Lieberman: Pac-12 Championship Game won't disappoint moving forward

The Pac-12 Championship Game was designed as a showcase for the best college football the West Coast has to offer.  This season, the contest feels more like tainted Thanksgiving leftovers.

At the end of November, there are usually a few questionable items around the kitchen that need to be thrown out: clumpy mashed potatoes, dry turkey, overdue eggnog. In 2011, we’ll have to add Rick [email protected]@ and UCLA to that list.

The Bruins aren’t just underdogs — they’re a sitting duck for Oregon. That being said, don’t curse the Pac-12 South. Both this year and in the future, a potential extra conference matchup will provide more benefit than most fans believe.

UCLA is fighting for bowl eligibility. They also have a starting quarterback who has thrown more interceptions (20)@@mckenna says so@@ than touchdown passes (19)@@see says so again@@ in his career. But facing the Bruins will provide a young Oregon team with one more week of solid competition and preparation before their virtually inevitable trip to the Rose Bowl.

Oregon’s two potential opponents in Pasadena are Wisconsin and Michigan State. Each team features a formidable running game with a bruising tailback. While UCLA doesn’t boast a physically overpowering offensive line, they surely have a rushing attack that will serve as a barometer of sorts for an Oregon defense that’s been, at best, inconsistent against the run.

The Bruins’ running back, Johnathan Franklin,@@ is more of a sprinter than a battering ram. But he’ll be a serviceable warm up for the Ducks nonetheless. Franklin has 912 [email protected]@ on the season despite playing behind a front line that has been subpar so far in 2011. Franklin is averaging 6.1 yards per carry on 149 attempts this season;@@see previous@@ the rest of the team is averaging less than [email protected]@changed from 4.3: on 330 carries.

Considering the annoyingly long layoff between the regular season and bowl games, I’ll take the extra reps. Even if some of those snaps are for Oregon’s second-team defense. At the rate the Ducks rotate players on that side of the ball, more experience can never hurt.

Other reasons exist for Oregon to accept the Pac-12 Championship Game with open arms. Remember that team we used to battle every year for in-state bragging rights? Well, that version of Oregon State hasn’t been seen for a few seasons. Based on the result of this year’s Civil War, I wouldn’t count on the Beavers returning to prominence anywhere in the near future.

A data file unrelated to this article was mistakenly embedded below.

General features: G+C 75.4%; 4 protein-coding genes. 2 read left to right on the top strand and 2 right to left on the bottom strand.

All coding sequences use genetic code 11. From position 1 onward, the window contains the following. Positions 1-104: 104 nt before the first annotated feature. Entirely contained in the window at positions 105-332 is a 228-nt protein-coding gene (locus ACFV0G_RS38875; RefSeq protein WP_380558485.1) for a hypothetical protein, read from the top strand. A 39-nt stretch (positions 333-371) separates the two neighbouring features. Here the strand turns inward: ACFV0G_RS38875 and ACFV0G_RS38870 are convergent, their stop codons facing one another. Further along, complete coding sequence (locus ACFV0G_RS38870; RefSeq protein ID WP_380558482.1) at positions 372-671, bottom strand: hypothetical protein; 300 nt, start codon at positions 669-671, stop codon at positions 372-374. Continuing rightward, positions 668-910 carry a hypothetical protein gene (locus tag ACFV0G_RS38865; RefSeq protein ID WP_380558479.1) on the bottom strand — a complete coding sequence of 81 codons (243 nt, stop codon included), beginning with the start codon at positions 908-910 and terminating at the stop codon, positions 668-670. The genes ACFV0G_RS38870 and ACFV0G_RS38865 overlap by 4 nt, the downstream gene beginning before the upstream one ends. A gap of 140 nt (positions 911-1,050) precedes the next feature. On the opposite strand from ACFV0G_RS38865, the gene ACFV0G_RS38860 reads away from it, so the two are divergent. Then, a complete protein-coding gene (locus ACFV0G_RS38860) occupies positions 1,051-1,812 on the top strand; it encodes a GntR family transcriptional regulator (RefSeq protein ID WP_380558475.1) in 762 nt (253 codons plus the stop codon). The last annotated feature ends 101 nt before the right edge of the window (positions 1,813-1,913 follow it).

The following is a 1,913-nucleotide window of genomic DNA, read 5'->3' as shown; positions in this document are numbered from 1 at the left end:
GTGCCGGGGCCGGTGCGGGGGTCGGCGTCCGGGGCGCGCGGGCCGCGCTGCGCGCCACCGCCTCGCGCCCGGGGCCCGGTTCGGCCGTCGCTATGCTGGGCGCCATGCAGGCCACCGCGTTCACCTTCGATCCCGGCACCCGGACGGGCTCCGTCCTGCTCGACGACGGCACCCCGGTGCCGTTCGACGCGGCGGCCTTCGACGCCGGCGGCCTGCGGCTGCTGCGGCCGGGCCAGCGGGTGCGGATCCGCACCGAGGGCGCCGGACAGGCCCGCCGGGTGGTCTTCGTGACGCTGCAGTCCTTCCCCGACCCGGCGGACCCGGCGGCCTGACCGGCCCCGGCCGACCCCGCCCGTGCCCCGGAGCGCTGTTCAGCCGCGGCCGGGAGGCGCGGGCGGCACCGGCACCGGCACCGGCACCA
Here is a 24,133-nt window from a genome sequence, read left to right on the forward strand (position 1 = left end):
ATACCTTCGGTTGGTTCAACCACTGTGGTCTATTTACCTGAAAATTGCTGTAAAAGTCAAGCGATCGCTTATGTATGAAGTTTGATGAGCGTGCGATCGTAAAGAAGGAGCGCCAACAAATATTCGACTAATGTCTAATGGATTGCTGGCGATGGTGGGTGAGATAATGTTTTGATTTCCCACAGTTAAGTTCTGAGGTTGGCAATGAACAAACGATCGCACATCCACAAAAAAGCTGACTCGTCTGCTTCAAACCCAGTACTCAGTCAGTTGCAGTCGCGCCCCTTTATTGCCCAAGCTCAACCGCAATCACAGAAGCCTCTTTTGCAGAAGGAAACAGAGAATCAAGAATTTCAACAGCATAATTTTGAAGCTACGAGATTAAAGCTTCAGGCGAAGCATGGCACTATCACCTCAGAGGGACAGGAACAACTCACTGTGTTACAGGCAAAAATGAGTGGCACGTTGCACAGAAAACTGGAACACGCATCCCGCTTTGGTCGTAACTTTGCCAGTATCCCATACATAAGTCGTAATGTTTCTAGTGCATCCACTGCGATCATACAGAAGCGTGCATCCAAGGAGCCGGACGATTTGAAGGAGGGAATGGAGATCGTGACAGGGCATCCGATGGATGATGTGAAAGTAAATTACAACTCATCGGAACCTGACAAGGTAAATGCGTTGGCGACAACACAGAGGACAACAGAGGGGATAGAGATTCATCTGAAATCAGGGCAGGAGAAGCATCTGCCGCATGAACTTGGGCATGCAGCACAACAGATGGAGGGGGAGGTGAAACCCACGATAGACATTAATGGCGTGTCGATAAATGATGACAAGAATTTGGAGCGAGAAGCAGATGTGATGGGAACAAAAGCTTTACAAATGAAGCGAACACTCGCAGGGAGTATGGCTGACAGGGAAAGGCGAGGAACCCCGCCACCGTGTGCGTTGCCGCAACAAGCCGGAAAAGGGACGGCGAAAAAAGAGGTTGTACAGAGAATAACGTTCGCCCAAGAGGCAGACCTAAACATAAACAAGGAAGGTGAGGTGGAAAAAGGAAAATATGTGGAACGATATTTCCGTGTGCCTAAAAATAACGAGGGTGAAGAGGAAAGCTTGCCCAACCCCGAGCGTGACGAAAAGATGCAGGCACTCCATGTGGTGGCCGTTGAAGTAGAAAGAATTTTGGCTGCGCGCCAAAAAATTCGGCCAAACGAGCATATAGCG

In my mind, ending the season with a whooping of the Beavers is satisfying in its own unique way. But that doesn’t mean it won’t get old. In the next 10 years, I’m confident that I’ll prefer for Oregon to end its season with a conference championship against a worthy opponent. It’s either that or another back-alley beatdown in their own backyard.

I know, I know — Oregon isn’t guaranteed to win the Pac-12 North every season. But with the program at an all-time high and still rising, it’s hard to look around at the competition (Washington, Wazzou, OSU, Cal and Stanford) and feel intimidated. Once Andrew Luck takes off, do the Ducks really have reason to feel alarmed moving forward?

Then there are those pretty boys down in Troy. Let’s admit it: Oregon fans love to hate USC. And there’s nothing wrong with that. With both programs in prime position going forward, the prospect of the Ducks taking on the Trojans with serious marbles on the lines is intriguing. I think it would be hard for any legitimate fan of college football in the country to pass up on that kind of matchup. A budding rivalry could really grow wings with the possibility of a high-stakes game at the end of every season.

So if Friday’s contest is a blowout, don’t roll your eyes. This year’s championship looks to be an anomaly. A few unlikely factors (NCAA sanctions, mediocre competition, dumb luck) contributed to a throwdown between Oregon and UCLA. Decades from now, you’ll likely be proud to tell your grandchildren you were in Eugene the first time the Ducks played for the Pac-12 crown.

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